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Introduction to DML - part 3: Use of classes and objects

The Document Makeup Library DML claims to enable an new approach on Object Oriented Web Programming. What does this mean an how can you benefit using an object oriented style?

Looking to the core routines of DML, you will find mostly procedural code. The DML core does not provide any object oriented code, but it removes some conceptual elements of the traditional HTML-CSS-JS approach, that prevent you from writing object oriented code.

One of the core concepts of DML is uniformity: Why use different concepts and languages, if you can get the same result using only one language? So, DML introduces a whole set of functions to make the use of HTML superfluous: instead of a tag <h1>Headline</h1> you use a function h1("Headline") that achieves the same result. While you can still use HTML and CSS, DML allows you to do the same things using javascript only.

As you may have seen in part 2 of the introduction, this can be very handy, but til now, this was only a procedural approach. So, why use objects instead?

About the 'O' in OO

Classes are a way to organize your code. Classes can contain functions (called methods, if they are part of a class) and variables or constants. Usually they reflect a logical unit that is well protected against external access, to avoid unwanted effects.

But wait: We are talking about classes, but what are objects?

Classes are like a template: The do not create any working code. To use a class, you need to create an object from this class (called an instance) using the new-operator.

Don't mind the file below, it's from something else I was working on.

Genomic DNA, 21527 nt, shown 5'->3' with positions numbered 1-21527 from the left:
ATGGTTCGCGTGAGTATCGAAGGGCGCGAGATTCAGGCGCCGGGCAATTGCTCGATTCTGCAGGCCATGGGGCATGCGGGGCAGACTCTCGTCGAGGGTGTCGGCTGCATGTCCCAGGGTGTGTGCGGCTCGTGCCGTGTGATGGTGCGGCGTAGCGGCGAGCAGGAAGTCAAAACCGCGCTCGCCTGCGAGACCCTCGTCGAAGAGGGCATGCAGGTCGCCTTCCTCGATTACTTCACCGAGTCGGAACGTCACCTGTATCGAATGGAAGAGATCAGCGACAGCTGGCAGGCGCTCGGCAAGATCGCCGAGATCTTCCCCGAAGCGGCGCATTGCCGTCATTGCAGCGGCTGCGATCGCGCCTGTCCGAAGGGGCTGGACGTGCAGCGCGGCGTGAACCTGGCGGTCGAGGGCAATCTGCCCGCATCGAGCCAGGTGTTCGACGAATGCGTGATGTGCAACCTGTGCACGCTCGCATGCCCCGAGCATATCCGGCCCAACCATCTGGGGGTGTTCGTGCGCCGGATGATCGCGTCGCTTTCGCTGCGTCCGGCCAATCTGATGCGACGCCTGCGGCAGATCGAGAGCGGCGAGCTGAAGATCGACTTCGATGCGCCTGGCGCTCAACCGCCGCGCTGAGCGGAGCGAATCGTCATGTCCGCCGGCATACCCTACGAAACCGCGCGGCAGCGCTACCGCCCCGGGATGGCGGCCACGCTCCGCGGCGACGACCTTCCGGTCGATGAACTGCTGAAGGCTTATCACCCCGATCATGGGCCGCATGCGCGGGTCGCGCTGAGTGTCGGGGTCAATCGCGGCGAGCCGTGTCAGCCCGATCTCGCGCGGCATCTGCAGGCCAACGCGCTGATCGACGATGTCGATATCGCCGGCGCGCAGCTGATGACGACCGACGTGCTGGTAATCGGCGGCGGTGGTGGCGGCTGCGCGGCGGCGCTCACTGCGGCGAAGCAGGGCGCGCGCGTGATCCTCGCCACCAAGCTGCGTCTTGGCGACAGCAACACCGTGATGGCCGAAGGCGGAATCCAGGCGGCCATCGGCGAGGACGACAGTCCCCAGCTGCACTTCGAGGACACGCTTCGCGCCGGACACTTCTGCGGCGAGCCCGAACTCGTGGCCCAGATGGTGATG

class myClass{
let myObj = new myClass()
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This makes things a bit more verbose as you first have to define the class and then create an object myObj = new myClass(...). But it has one big advatage: each object contains it´s individual set of variables making it easy to maintain an object state. Multiple objects can be created without the danger of side effects or interference.

But is´s true: using objects often is a bit more verbose and complex than a functional approach, so there should be good reasons to introduce classes:

  • There is more than one element of this class in your program
  • You need some common functionallity in a group of different objects
  • You begin to loose an overview over your program structure

There are many different reasons to use classes.

Three Different ways to use inheritance

Abstract classes

As you may know, classes can be derived from other classes:

class MyClass extends HTMLElement {
  constructor() {
    // write element functionality in here
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Here, MyClass inherits all functions and properties of HTMLElement, which can be pretty much. Luckily, you do not need to know much about the "parent" class: It just makes yor new element be part of the HTML-ecosystem.

HTMLElement is an abstract class, which means, that is is never directly instantiated. Abstract classes define the general behavoir, but no useful functionality.

Abstract classes often are used to define a "common sense" in an object hierarchy. Assume you have a group of elements that do different things, but need some common features like saving or loading their state. Load() and Save() may be definded in an abstract class and are inherited to all their descendants. So, the whole family will have the same methods, but each element implements the functionality in a different way.

To store the state of a group of elements it is not necessary to know, how the individual element handles the job, we can simply call the method of the parent class for all descendants.

System binding

In many cases classes are derived from other classes to inherit a specific functionality. But there are also cases, where you are not interested in the functions of the parent at all. Derinving a class from HTMLElement is such a case. We do not know anything about HTMLElement and we do not use any function of the class. It´s just, we make our new class part of the HTML-ecosystem.

System binding is used in many cases. React makes your new component be part of the React-ecosystem